There are moments in every race where you have a chance to pass someone in a race.  But when?  Is it too soon?  Let’s go over a few basic points of passing:

  1. If you can hold your pace, just pass.  If you need to speed up, especially early in the race, and can’t keep the pace, don’t pass
  2. If it is really windy, use the other runner to break the wind as long as possible before passing.  Let them waste their energy
  3. If the runner in front of you looks back, try to pass.  They are worried about you for some reason – they may be tiring, who knows.  If they look over their left shoulder, pass right and vice versa.  You want to demoralize them to get your place or medal, etc.
  4. If it is near to the end of the race, try to pass with some ‘zip’ and open up some space between you and the runner.  If you just pass and stay a couple of strides ahead, you give them hope and they may surge on you.  Once you open up a bit, people generally lose hope and slow down.
  5. When you pass, be courteous – there is no reason to cut anyone off or get too close.  Pass cleanly and move on.  Too much contact may lead to getting disqualified – and no one wants a DQ.

A lot to think about – but it is very easy to implement.   Every second shaved here and there saves you time and leads to better races.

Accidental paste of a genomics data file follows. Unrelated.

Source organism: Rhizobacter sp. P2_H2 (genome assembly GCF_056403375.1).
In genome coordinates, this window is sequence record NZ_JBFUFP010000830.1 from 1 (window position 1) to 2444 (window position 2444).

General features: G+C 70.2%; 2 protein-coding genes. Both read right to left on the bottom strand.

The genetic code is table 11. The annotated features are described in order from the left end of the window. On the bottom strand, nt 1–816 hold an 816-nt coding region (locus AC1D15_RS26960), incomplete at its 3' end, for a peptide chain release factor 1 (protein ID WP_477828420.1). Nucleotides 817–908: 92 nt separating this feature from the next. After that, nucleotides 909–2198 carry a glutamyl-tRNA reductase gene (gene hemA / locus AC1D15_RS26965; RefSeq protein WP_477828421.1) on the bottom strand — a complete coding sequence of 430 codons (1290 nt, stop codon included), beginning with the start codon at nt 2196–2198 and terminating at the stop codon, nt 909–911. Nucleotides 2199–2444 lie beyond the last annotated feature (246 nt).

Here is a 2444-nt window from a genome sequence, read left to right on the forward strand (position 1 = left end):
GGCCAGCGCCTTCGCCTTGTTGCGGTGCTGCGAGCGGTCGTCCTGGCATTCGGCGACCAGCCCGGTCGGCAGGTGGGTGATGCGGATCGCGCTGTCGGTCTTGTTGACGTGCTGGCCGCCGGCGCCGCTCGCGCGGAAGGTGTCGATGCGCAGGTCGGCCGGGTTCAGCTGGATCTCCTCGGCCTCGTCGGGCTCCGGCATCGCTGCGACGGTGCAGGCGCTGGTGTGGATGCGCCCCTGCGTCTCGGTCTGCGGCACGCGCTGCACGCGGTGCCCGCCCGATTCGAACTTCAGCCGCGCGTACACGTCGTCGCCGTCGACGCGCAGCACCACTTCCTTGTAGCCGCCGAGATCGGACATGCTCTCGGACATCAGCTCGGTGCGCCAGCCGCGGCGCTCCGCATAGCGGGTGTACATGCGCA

#running #runningtips #passing #aggressive


The runner on the right is passing the one on the left.  Why? His form is strong and the other runner looks defensive and beaten.  The runner on the right is pumping hard – see where his arms are finishing.

Nickolas Joannidis
Nickolas Joannidis
I have been running for over 35 years, having done practically every possible racing event or distance from the 100 meters through the marathon. I competed in varsity high school cross country and track at Saddle Brook High School in the mid-1980's, varsity cross country and track at Division II Pace University and finished well over 200 road races since then, including 20 marathons with a lifetime best of 3:14:50. I was the president of the Hoffmann LaRoche corporate running team for 7 years, growing the team from 25 to over 90 during his tenure. I coached many of these runners to achieve their goals, whether they were beginners or advanced. In 2011 I was an assistant coach for the Fair Lawn Recreation track team, helping the 10 to 14 year old group. I am currently personally coaching dozens of runners, from beginner levels to advanced levels and getting them to be prepared to meet their goals.

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